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Scientists baffled after 50,000-year-old lake mysteriously changes color

Scientists aren't sure why the waters in an Indian lake recently and suddenly changed from green to pink.

Fifty thousand years ago, a massive meteorite collided with Earth's surface at an unimaginable high speed of 55,923 miles per hour - its impact created a large crater in India that has transformed into a lake over time. Now, scientists are baffled after the lake waters recently and suddenly changed from green to pink.

This isn't the first time that the lake has puzzled scientists. The origins of the lake confused scientists in the past, and some geologists questioned whether it was actually a volcano crater due to its location in a massive expanse of flatland made up of basalt rock left behind volcanic eruptions believed to have occurred 65 million years ago, according to NASA.

However, today scientists have confirmed Lonar Crater is the result of a meteorite impact that occurred between 35,000 and 50,000 years ago, NASA reported.

Lonar Lake is situated in the Buldhana District of Maharashtra, a state located in western India. It is the second-most populous state and includes the country's capital of Mumbai, a financial center and the largest city in India, home to around 20 million people.

Credit: NASA via AccuWeather
A satellite image of Lonar Lake captured on Nov. 29, 2004.

With both saline and alkaline water, geologists, ecologists, archaeologists, naturalists and astronomers have studied the various aspects of this crater lake ecosystem for years.

Hills of ancient ruins and Hindu temples surround the crater lake, which is seven times saltier than seawater. It is known as the world's oldest basaltic rock meteorite crater in the world.

The district, where the lake is located, was once part of the Maurya Empire and then part of the Satavahana Empire.

A document written at about the beginning of the 17th century declares, "These mountains produce all the requisites for making glass and soap. And here are saltpeter works, which yield a considerable revenue to the State, from the duties collected. On these mountains is a spring of saltwater, but the water from the center and the edges is perfectly fresh."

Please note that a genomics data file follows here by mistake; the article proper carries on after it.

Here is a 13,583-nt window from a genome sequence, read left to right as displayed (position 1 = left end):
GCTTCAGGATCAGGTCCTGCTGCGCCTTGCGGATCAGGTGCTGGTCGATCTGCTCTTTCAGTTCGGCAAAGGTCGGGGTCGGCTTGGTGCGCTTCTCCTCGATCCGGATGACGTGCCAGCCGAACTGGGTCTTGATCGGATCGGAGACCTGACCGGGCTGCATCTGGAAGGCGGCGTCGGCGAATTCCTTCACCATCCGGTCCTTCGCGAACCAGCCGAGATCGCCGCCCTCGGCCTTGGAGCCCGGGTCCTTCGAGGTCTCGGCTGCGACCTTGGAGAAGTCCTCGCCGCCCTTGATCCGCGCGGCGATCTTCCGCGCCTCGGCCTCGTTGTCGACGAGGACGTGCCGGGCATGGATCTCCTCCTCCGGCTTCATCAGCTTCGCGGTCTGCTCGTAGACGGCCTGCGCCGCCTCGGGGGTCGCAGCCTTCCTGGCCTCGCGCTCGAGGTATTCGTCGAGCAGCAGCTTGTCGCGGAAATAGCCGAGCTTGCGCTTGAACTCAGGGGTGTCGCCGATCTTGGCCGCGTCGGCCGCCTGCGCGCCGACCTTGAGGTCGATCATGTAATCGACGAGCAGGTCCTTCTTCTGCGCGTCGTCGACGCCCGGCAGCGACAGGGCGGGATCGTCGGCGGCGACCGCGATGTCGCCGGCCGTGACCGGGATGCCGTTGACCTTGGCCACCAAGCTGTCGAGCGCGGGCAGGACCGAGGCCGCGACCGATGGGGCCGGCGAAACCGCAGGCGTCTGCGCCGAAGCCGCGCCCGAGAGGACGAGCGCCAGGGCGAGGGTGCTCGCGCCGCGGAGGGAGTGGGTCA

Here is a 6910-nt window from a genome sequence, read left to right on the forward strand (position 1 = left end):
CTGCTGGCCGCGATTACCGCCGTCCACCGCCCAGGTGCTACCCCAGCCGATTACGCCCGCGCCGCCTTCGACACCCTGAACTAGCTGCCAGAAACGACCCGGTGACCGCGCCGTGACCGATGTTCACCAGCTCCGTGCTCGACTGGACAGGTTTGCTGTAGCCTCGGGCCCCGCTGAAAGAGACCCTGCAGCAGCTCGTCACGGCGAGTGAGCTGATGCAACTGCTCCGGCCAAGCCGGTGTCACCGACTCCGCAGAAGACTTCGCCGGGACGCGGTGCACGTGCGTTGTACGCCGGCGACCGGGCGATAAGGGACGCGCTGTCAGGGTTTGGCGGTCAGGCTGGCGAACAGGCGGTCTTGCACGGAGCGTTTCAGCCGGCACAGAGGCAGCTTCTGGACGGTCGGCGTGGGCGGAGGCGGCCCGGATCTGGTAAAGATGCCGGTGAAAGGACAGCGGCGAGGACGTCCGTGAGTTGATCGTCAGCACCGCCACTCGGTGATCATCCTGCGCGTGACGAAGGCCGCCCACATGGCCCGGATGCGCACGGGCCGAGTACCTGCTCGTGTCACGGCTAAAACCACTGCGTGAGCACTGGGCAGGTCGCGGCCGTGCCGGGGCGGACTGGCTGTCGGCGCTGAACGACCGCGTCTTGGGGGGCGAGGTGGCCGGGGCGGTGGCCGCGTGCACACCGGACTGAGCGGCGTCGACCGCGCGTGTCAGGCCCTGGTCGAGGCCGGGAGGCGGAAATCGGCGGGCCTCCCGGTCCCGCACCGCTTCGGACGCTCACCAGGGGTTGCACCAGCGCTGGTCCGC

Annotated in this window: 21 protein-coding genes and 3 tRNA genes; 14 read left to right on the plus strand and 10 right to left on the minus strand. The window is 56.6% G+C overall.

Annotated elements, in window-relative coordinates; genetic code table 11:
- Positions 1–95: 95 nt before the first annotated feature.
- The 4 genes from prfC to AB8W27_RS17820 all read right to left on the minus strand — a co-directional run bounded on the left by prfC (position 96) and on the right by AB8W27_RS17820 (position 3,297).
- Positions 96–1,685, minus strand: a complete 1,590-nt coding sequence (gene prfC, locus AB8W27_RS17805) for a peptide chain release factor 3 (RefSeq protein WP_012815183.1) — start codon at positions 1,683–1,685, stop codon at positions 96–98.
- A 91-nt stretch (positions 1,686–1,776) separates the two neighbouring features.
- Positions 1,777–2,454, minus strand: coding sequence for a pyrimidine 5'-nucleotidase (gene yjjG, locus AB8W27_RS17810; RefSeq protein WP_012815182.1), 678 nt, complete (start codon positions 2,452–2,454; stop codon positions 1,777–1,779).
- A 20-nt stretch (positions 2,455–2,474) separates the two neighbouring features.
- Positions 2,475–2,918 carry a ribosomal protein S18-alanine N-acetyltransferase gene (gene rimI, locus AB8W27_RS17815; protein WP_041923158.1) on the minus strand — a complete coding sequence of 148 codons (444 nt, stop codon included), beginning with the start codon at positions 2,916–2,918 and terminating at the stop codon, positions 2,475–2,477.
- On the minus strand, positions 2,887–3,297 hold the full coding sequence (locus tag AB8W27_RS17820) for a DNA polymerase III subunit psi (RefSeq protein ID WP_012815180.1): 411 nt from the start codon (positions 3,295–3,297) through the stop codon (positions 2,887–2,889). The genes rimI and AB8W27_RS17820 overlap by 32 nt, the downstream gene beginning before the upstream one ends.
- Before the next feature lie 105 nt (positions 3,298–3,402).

Fast forward thousands of years, this crater lake has become quite the popular tourist attraction, even before turning its bright pink color during the middle of June.

"Eerie place, but in a good way. You have to climb down into the crater to experience it. Small temples along the water's banks. Some destroyed, some still standing," Shanmd from Mumbai, India, said in a Trip Advisor review.

Lonar Lake's salinity is too high for any species to survive, Narendra from Pune, India, said in another Trip Advisor review, adding that "scientists also believe that the water here has curative properties."

Not only is it very salty, but minerals in the lake's soil are also very similar to the minerals found in moon rocks brought back during the Apollo Program, a 2019 study, conducted by the Indian Institute of Technology, Bombay found.

Experts haven't pinpointed the exact reason for the lake's sudden change of color, but they believe that the change can be narrowed down to a few explanations, including a possible increase in salinity of the lake's water, an algae bloom or perhaps a combination of both of these factors.

In a video posted to Maharashtra Tourism's Twitter feed, local Geologist Gajanan Kharat said that this has happened before, but not as prominently.

"My hunch is that this lake has periodic pink algal blooms, maybe not unlike alkali lakes in East Africa and even 'red tides' in the sea," AccuWeather Senior Meteorologist James Andrews said. "Another possibility - even more speculative as I am not a chemist by trade - is the formation of finely suspended iron oxide, or hydroxide, particles as a result of some kind of chemical or pH change."

Other salt lakes like parts of Utah's Great Salt Lake or Lake Hillier in Australia are famed for their pink water, thought to be caused by the combination of algae and a high concentration of salt.